Narrative of the Voyage of H.M.S. Rattlesnake, Commanded By the Late Captain Owen Stanley, R.N., F.R.S. Etc. During the Years 1846-1850. eBook

John MacGillivray
This eBook from the Gutenberg Project consists of approximately 317 pages of information about Narrative of the Voyage of H.M.S. Rattlesnake, Commanded By the Late Captain Owen Stanley, R.N., F.R.S. Etc. During the Years 1846-1850..

CHAPTER 1.1.

Objects of the Voyage. 
Admiralty Instructions. 
Hydrographer’s Instructions. 
Sail from Plymouth. 
Arrive at Madeira. 
Funchal. 
Visit to Curral. 
Try for Deep Sea Soundings. 
Crossing the Line. 
Arrive at Rio de Janeiro. 
City of Rio and Neighbourhood. 
Dredging in Botafogo Bay. 
Slavery. 
Religious Processions. 
Brazilian Character. 
Cross the South Atlantic. 
Temperature of the Sea. 
Oceanic Birds. 
Pelagic Animals. 
Arrive at Simon’s Bay. 
Survey the Bay. 
Caffre War. 
Observations on the Waves. 
Arrive at Mauritius. 
Port Louis. 
Visit to Pamplemousses. 
La Pouce Mountain. 
Try for Deep Sea Soundings. 
Arrive at Hobart Town.

H.M.S.  Rattlesnake, one of the old class of 28-gun ships, was commissioned at Portsmouth on September 24th, 1846, by the late Captain Owen Stanley, with a complement of 180 officers and men.  The nature and objects of the intended voyage will best be conveyed to the reader through the medium of the following instructions from the Admiralty, for the use of which I am indebted to Lieutenant C.B.  Yule, who succeeded to the command of the Rattlesnake, upon the death of our late lamented Captain, at Sydney, in March 1850, after the successful accomplishment of the principal objects of the expedition.

By the commissioners for executing the office of Lord high Admiral of the
united Kingdom of great Britain and Ireland, etc.

Whereas, it being the usual practice of vessels returning from the Australian Colonies, or from the South Sea, to proceed to India through Torres Strait; and most of those vessels preferring the chance of finding a convenient opening in the Barrier Reefs to the labour of frequent anchorage in the Inshore Passage, it was thought fit to send out an expedition under Captain Francis Blackwood, to determine which was the best opening that those reefs would afford, and to make such a survey thereof as would ensure the safety of all vessels which should continue to adopt that mode of reaching the Strait:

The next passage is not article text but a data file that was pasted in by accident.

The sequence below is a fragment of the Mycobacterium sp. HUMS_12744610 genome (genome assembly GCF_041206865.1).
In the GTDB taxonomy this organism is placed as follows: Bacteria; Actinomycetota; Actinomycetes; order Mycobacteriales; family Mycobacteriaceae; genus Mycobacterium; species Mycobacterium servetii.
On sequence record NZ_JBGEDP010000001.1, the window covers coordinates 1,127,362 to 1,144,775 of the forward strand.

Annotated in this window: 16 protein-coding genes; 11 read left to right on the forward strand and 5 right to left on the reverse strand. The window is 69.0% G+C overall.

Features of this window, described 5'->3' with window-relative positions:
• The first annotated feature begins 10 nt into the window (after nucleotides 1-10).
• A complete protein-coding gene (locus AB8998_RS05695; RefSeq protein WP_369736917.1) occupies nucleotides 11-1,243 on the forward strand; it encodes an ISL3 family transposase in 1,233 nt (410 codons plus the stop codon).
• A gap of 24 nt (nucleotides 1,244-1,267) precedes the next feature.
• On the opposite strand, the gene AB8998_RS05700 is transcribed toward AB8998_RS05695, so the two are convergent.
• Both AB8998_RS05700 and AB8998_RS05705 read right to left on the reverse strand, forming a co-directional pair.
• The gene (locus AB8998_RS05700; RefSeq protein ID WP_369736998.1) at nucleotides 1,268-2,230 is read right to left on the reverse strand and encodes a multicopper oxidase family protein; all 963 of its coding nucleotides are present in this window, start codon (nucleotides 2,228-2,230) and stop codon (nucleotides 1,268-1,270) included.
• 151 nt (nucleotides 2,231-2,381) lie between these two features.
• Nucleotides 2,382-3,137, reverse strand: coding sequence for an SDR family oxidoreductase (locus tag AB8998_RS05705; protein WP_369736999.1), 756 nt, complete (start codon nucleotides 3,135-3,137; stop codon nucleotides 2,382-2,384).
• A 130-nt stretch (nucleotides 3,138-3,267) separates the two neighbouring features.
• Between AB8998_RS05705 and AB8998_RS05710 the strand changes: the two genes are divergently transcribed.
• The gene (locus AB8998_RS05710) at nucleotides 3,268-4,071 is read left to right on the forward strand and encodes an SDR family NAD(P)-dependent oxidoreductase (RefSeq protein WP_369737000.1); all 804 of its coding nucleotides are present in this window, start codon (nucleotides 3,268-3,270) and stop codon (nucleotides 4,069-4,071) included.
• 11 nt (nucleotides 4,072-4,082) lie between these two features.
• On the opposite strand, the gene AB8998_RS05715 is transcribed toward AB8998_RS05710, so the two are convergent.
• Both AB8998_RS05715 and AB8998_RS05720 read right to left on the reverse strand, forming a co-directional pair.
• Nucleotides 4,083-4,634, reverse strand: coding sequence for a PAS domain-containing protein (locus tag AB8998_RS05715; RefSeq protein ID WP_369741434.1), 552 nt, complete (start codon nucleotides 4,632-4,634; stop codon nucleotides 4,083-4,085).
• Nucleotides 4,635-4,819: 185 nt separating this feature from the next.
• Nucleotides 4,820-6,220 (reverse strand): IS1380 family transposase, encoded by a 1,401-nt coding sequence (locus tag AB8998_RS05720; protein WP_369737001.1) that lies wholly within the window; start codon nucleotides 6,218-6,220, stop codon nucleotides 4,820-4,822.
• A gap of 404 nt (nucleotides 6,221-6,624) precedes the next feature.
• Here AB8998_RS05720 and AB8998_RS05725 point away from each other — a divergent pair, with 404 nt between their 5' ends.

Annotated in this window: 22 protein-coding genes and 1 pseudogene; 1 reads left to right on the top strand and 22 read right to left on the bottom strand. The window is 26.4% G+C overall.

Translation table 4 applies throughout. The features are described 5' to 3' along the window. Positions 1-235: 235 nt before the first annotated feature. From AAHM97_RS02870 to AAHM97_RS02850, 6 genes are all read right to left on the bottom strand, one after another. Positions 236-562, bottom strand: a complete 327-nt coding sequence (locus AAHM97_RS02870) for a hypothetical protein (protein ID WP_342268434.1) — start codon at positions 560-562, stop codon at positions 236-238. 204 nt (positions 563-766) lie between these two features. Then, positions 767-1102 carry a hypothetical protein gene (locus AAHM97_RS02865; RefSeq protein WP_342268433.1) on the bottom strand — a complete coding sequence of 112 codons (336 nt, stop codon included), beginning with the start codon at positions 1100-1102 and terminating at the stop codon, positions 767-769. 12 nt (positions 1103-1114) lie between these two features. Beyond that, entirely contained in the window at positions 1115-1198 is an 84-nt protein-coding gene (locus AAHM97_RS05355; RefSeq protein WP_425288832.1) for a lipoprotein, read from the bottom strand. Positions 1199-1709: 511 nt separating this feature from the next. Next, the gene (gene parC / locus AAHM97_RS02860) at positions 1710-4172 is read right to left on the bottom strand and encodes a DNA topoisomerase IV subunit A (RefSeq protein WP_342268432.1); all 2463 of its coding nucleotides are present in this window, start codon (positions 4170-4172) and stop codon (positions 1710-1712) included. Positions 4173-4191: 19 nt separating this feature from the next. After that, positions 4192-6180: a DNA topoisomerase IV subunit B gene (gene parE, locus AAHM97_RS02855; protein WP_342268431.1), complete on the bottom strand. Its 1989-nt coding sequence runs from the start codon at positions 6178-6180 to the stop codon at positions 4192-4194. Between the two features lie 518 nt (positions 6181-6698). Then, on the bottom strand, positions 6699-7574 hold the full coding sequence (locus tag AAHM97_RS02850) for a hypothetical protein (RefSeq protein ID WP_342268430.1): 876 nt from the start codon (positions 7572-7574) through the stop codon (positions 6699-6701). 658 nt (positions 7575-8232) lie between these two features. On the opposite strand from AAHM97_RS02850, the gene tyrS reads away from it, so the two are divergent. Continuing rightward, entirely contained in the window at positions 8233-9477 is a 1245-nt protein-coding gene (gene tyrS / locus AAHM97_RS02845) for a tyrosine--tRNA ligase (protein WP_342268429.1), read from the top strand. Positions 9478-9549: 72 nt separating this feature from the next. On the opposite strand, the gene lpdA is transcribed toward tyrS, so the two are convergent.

And whereas, although that specific object was successfully achieved by the survey of Raine Island Passage, and by the erection of a durable beacon there to render it the more accessible, yet it appears that much is still to be done in those seas in order to make the approach to the Strait more secure and certain, as well as to afford the choice of another entrance farther to the northward in case of vessels overshooting the latitude of Raine Island by stress of wind, or current: 

Copyrights
Project Gutenberg
Narrative of the Voyage of H.M.S. Rattlesnake, Commanded By the Late Captain Owen Stanley, R.N., F.R.S. Etc. During the Years 1846-1850. from Project Gutenberg. Public domain.
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